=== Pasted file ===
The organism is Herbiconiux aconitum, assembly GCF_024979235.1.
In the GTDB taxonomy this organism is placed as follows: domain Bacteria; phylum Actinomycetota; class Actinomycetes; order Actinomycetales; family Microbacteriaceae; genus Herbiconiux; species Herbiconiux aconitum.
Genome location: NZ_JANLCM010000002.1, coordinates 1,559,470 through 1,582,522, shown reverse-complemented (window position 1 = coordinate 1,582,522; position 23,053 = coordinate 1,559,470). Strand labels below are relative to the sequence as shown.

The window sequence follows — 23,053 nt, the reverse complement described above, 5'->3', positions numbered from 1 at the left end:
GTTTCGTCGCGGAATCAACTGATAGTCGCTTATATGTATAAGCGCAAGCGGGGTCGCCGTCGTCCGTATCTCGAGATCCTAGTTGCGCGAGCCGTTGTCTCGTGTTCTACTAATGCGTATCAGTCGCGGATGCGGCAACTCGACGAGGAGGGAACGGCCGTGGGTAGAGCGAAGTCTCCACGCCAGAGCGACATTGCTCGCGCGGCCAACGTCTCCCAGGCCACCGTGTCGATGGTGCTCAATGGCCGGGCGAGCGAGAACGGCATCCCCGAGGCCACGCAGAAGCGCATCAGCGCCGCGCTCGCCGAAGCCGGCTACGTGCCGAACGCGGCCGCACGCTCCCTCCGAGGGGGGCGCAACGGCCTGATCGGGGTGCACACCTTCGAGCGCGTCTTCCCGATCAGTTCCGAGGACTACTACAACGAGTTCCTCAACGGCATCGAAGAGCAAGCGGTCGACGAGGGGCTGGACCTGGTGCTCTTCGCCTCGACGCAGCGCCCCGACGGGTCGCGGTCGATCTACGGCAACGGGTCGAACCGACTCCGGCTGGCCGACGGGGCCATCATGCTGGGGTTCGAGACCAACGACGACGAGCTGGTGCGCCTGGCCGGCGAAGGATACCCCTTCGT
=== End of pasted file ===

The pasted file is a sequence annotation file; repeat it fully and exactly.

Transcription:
The organism is Herbiconiux aconitum, assembly GCF_024979235.1.
In the GTDB taxonomy this organism is placed as follows: domain Bacteria; phylum Actinomycetota; class Actinomycetes; order Actinomycetales; family Microbacteriaceae; genus Herbiconiux; species Herbiconiux aconitum.
Genome location: NZ_JANLCM010000002.1, coordinates 1,559,470 through 1,582,522, shown reverse-complemented (window position 1 = coordinate 1,582,522; position 23,053 = coordinate 1,559,470). Strand labels below are relative to the sequence as shown.

The window sequence follows — 23,053 nt, the reverse complement described above, 5'->3', positions numbered from 1 at the left end:
GTTTCGTCGCGGAATCAACTGATAGTCGCTTATATGTATAAGCGCAAGCGGGGTCGCCGTCGTCCGTATCTCGAGATCCTAGTTGCGCGAGCCGTTGTCTCGTGTTCTACTAATGCGTATCAGTCGCGGATGCGGCAACTCGACGAGGAGGGAACGGCCGTGGGTAGAGCGAAGTCTCCACGCCAGAGCGACATTGCTCGCGCGGCCAACGTCTCCCAGGCCACCGTGTCGATGGTGCTCAATGGCCGGGCGAGCGAGAACGGCATCCCCGAGGCCACGCAGAAGCGCATCAGCGCCGCGCTCGCCGAAGCCGGCTACGTGCCGAACGCGGCCGCACGCTCCCTCCGAGGGGGGCGCAACGGCCTGATCGGGGTGCACACCTTCGAGCGCGTCTTCCCGATCAGTTCCGAGGACTACTACAACGAGTTCCTCAACGGCATCGAAGAGCAAGCGGTCGACGAGGGGCTGGACCTGGTGCTCTTCGCCTCGACGCAGCGCCCCGACGGGTCGCGGTCGATCTACGGCAACGGGTCGAACCGACTCCGGCTGGCCGACGGGGCCATCATGCTGGGGTTCGAGACCAACGACGACGAGCTGGTGCGCCTGGCCGGCGAAGGATACCCCTTCGT